CRTP and c++1y return type deduction

By : Morwenn
Source: Stackoverflow.com
Question!

I was recently playing with CRTP when I came across something that surprised me when used with c++1y functions whose type is deduced. The following code works:

template<typename Derived>
struct Base
{
    auto foo()
    {
        return static_cast<Derived*>(this)->foo_impl();
    }
};

struct Derived:
    public Base<Derived>
{
    auto foo_impl()
        -> int
    {
        return 0;
    }
};

int main()
{
    Derived b;
    int i = b.foo();
    (void)i;
}

I assumed that the return type from Base<Derived>::foo was a decltype of the expression returned, but if I modify the functio foo like this:

auto foo()
    -> decltype(static_cast<Derived*>(this)->foo_impl())
{
    return static_cast<Derived*>(this)->foo_impl();
}

This code does not work anymore, I get the following error (from GCC 4.8.1):

||In instantiation of 'struct Base<Derived>':|
|required from here|
|error: invalid static_cast from type 'Base<Derived>* const' to type 'Derived*'|
||In function 'int main()':|
|error: 'struct Derived' has no member named 'foo'|

My questions are: Why doesn't it work? What could I possibly write to get the correct return type without relying on automatic return type deduction?

And, well... here is a live example.

By : Morwenn


Answers
The definition of a member function of a class template is only implicitly instantiated when odr-used (or explicitly instantiated). That is, by deriving from Base<Derived>, you do not implicitly instantiate the function body. Hence, the return type is still not deduced yet.

At the (*) point of instantiation, Derived is complete, Derived::foo_impl is declared, and the return type deduction can succeed.

(*) not "the", but "certain points of instantiation". There are several.


Why doesn't the second example work (trailing-return-type)?

I assumed that the return type from Base<Derived>::foo was a decltype of the expression returned, but if I modify the function foo like this:

The trailing-return-type is part of the declaration of the member function; hence, it is part of the definition of the surrounding class, which is required to be instantiated when deriving from Base<Derived>. At this point, Derived is still incomplete, specifically Derived::foo_impl has not been declared yet.


What could I possibly write to get the correct return type without relying on automatic return type deduction?

Now this is tricky. I'd say this is not very clearly defined in the Standard, e.g. see this question.

Here's an example that demonstrates that clang++3.4 does not find the members of Derived inside Base<Derived>:

template<typename Derived>
struct Base
{
    auto foo() -> decltype( std::declval<Derived&>().foo_impl() )
    {
        return static_cast<Derived*>(this)->foo_impl();
    }
};

declval doesn't require a complete type, so the error message is that there's no foo_impl in Derived.


There's a hack, but I'm not sure if it's compliant:

template<typename Derived>
struct Base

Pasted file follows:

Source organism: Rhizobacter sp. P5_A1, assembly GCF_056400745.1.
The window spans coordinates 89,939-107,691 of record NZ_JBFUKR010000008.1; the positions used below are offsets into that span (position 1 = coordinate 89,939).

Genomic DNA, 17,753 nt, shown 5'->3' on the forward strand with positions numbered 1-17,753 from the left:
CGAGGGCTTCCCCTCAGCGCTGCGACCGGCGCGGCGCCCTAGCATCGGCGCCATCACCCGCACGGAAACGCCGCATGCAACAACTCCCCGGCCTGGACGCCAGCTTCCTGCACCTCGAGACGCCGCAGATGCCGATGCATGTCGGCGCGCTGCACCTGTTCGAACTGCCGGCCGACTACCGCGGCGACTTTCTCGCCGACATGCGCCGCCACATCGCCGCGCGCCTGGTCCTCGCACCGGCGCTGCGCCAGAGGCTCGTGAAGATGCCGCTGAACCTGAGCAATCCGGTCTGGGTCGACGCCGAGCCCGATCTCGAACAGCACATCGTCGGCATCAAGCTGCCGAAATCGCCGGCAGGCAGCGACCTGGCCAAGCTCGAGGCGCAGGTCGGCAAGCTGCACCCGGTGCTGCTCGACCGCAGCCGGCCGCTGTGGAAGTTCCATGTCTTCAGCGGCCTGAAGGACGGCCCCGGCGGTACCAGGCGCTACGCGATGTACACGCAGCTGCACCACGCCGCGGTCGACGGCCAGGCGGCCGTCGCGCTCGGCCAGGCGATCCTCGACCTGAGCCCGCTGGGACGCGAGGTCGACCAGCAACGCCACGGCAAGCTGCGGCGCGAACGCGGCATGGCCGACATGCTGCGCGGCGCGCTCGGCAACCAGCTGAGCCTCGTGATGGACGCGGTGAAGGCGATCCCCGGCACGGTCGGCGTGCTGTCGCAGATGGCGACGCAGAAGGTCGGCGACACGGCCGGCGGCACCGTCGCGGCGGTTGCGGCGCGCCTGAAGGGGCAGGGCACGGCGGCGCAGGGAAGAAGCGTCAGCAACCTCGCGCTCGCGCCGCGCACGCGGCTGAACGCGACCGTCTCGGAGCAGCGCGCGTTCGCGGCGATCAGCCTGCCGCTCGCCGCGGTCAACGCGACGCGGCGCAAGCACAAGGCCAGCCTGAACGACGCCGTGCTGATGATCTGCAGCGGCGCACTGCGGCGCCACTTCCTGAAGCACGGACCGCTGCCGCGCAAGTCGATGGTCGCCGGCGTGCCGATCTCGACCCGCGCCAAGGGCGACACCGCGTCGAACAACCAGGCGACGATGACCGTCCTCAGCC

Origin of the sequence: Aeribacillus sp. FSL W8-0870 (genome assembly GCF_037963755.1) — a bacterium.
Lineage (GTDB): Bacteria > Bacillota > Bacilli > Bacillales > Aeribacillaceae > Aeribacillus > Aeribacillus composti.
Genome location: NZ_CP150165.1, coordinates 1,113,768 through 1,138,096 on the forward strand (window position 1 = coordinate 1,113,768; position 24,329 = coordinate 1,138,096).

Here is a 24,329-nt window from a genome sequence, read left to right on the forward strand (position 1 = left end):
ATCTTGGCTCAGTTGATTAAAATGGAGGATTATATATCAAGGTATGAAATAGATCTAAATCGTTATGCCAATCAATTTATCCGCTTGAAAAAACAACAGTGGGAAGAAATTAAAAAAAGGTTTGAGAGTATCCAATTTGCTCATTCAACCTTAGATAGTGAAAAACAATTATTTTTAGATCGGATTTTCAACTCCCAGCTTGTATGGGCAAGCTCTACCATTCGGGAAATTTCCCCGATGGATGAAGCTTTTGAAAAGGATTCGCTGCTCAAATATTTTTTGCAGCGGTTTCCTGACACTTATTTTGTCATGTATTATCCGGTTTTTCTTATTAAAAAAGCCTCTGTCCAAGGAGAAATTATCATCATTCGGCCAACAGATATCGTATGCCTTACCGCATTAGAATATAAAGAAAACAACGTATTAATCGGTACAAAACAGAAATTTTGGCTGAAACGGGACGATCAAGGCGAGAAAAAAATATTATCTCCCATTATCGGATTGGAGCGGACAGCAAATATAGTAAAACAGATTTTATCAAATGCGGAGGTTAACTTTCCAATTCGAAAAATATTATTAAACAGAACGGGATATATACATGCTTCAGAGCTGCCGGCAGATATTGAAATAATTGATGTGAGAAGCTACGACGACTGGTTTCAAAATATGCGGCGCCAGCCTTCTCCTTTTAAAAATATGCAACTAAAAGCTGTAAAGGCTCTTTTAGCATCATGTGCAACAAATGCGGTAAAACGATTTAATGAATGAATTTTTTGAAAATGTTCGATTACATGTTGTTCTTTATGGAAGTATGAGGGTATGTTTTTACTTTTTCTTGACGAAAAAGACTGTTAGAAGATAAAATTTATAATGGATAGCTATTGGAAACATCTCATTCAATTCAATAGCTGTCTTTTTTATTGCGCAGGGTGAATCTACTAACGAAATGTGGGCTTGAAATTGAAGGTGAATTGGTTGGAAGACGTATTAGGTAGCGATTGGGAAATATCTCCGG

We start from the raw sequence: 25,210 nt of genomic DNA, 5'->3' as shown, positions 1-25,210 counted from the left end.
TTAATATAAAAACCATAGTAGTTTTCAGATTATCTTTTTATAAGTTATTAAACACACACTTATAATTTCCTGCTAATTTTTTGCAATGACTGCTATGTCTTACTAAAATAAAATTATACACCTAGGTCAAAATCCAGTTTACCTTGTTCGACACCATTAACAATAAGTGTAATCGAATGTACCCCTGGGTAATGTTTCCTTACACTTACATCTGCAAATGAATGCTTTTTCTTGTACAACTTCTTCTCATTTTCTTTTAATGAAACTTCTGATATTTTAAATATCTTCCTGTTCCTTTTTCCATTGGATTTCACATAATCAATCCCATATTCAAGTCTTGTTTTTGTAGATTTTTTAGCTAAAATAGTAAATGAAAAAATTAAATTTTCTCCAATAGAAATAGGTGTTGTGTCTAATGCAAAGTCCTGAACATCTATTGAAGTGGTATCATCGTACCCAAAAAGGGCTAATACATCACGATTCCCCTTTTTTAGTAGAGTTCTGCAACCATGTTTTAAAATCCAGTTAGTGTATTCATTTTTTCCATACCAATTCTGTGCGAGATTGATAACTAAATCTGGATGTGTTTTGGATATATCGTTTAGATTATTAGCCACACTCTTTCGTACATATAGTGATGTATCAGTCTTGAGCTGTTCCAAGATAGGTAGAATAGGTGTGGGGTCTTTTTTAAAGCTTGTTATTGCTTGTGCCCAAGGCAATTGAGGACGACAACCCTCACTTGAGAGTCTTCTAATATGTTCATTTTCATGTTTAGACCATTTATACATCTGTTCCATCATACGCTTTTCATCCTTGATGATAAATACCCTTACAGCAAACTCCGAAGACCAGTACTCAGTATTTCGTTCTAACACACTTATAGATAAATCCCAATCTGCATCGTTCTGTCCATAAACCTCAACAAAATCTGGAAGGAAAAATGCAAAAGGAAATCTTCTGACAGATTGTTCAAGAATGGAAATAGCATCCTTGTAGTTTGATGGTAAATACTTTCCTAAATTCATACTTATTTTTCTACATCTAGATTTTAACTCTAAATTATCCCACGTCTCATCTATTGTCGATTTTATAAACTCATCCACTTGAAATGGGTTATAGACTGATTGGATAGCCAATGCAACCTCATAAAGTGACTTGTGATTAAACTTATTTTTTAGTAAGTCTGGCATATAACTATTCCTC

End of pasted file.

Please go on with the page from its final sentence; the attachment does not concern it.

{
    template<class C = Derived>
    auto foo() -> decltype( static_cast<C*>(this)->foo_impl() )
    {
        static_assert(std::is_same<C, Derived>{}, "you broke my hack :(");
        return static_cast<Derived*>(this)->foo_impl();
    }
};
By : dyp


I've discovered a solution, perhaps not very pretty, but I think it's pretty standard compliant.

It's been pointed out that this is quite limited as it assumes that foo_impl can be implemented without accessing other parts of Derived or Base. Thanks @DyP. I've updated this answer with another approach.

Anyway, in terms of answering why the original code doesn't work, I defer to everyone else and to @Dyp's answer. I learned a lot, well described.

The basic issue, in layman's terms, (in my limited understanding!), is that when the compiler sees this line:

struct Derived:    public Base<Derived>

it immediately wants/needs to know some/all information about Base<Derived> even though it hasn't seen the following lines yet which define foo_impl.

A solution is to move foo_impl into another class called NotQuiteDerived. Then Derived inherits from this as well as from Base<...,...>. This allows us to put foo_impl before the introduction of Derived. Then we need a second template type parameter in Base. Anyway, the code can speak for itself ! :

I've changed this to a simpler, and maybe slightly better approach. Base doesn't need to see all of Derived, but the signature of foo_impl. This can be passed along with the CRTP parameter.


Another approach now that is more flexible than the last, as it allows foo_impl to have more access to Derived and to act as if it was effectively a method of Derived. We can declare foo_impl as a friend of Derived immediately before the struct Derived: .... This allows the implementation of foo_impl to see the full definition of everything, and it allows the Base to be given the return type of foo_impl.

template<typename Derived, typename TypeOfTheFriendFunction>
struct Base
{
    auto foo() -> typename std::function<TypeOfTheFriendFunction> :: result_type
    {
        return foo_impl_as_friend(static_cast<Derived*>(this) /*, any other args here*/);
    }
};

struct Derived;
auto foo_impl_as_friend(Derived * This /*, any other args here*/) -> std::string;

struct Derived:
    public Base<Derived, decltype(foo_impl_as_friend ) >
{
        private:
        void method_that_foo_impl_needs() { }   // Just to demonstrate that foo_impl can act as part of Derived

        friend decltype(foo_impl_as_friend) foo_impl_as_friend;
};

auto foo_impl_as_friend(Derived *This) -> std::string
{
        This -> method_that_foo_impl_needs();
        return "a string";
}


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By: admin